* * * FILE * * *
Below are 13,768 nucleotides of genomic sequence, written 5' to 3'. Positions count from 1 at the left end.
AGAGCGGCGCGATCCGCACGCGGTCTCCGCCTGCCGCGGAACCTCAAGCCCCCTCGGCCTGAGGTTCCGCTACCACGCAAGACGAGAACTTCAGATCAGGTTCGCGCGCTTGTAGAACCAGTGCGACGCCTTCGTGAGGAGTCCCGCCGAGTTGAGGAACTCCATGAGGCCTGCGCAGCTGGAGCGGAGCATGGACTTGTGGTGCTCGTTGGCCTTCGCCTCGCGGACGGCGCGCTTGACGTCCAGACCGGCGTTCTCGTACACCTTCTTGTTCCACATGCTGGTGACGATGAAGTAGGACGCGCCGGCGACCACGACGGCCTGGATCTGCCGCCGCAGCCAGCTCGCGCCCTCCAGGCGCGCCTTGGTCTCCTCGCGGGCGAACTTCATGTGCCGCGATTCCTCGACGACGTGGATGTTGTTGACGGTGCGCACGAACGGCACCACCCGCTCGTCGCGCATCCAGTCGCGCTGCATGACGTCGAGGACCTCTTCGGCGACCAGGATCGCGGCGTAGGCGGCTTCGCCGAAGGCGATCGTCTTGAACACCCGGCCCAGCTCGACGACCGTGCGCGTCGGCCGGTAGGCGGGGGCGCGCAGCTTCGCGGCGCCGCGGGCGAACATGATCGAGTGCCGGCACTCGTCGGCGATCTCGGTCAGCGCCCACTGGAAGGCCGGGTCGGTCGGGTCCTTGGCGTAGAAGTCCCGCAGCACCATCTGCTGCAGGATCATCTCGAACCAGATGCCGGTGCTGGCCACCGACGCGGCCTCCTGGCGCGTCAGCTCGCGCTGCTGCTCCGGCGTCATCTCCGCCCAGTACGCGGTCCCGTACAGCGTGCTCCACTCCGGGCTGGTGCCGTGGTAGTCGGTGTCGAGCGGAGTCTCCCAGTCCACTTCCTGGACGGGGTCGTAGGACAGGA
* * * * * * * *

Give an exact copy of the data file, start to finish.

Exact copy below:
Below are 13,768 nucleotides of genomic sequence, written 5' to 3'. Positions count from 1 at the left end.
AGAGCGGCGCGATCCGCACGCGGTCTCCGCCTGCCGCGGAACCTCAAGCCCCCTCGGCCTGAGGTTCCGCTACCACGCAAGACGAGAACTTCAGATCAGGTTCGCGCGCTTGTAGAACCAGTGCGACGCCTTCGTGAGGAGTCCCGCCGAGTTGAGGAACTCCATGAGGCCTGCGCAGCTGGAGCGGAGCATGGACTTGTGGTGCTCGTTGGCCTTCGCCTCGCGGACGGCGCGCTTGACGTCCAGACCGGCGTTCTCGTACACCTTCTTGTTCCACATGCTGGTGACGATGAAGTAGGACGCGCCGGCGACCACGACGGCCTGGATCTGCCGCCGCAGCCAGCTCGCGCCCTCCAGGCGCGCCTTGGTCTCCTCGCGGGCGAACTTCATGTGCCGCGATTCCTCGACGACGTGGATGTTGTTGACGGTGCGCACGAACGGCACCACCCGCTCGTCGCGCATCCAGTCGCGCTGCATGACGTCGAGGACCTCTTCGGCGACCAGGATCGCGGCGTAGGCGGCTTCGCCGAAGGCGATCGTCTTGAACACCCGGCCCAGCTCGACGACCGTGCGCGTCGGCCGGTAGGCGGGGGCGCGCAGCTTCGCGGCGCCGCGGGCGAACATGATCGAGTGCCGGCACTCGTCGGCGATCTCGGTCAGCGCCCACTGGAAGGCCGGGTCGGTCGGGTCCTTGGCGTAGAAGTCCCGCAGCACCATCTGCTGCAGGATCATCTCGAACCAGATGCCGGTGCTGGCCACCGACGCGGCCTCCTGGCGCGTCAGCTCGCGCTGCTGCTCCGGCGTCATCTCCGCCCAGTACGCGGTCCCGTACAGCGTGCTCCACTCCGGGCTGGTGCCGTGGTAGTCGGTGTCGAGCGGAGTCTCCCAGTCCACTTCCTGGACGGGGTCGTAGGACAGGA